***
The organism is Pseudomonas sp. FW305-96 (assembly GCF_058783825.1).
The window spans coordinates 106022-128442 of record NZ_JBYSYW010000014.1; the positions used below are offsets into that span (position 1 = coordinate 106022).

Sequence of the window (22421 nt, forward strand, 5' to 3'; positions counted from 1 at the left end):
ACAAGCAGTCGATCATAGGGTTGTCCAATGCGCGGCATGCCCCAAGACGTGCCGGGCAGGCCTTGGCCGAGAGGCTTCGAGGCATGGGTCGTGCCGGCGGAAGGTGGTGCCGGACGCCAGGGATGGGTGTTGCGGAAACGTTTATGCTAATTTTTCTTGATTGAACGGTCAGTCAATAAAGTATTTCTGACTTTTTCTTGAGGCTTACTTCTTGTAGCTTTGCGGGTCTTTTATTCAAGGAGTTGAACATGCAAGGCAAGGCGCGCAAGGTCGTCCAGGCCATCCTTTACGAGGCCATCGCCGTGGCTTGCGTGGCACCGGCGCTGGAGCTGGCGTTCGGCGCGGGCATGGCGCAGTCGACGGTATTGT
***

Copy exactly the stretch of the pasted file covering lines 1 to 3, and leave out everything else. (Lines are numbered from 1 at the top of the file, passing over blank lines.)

The organism is Pseudomonas sp. FW305-96 (assembly GCF_058783825.1).
The window spans coordinates 106022-128442 of record NZ_JBYSYW010000014.1; the positions used below are offsets into that span (position 1 = coordinate 106022).

Sequence of the window (22421 nt, forward strand, 5' to 3'; positions counted from 1 at the left end):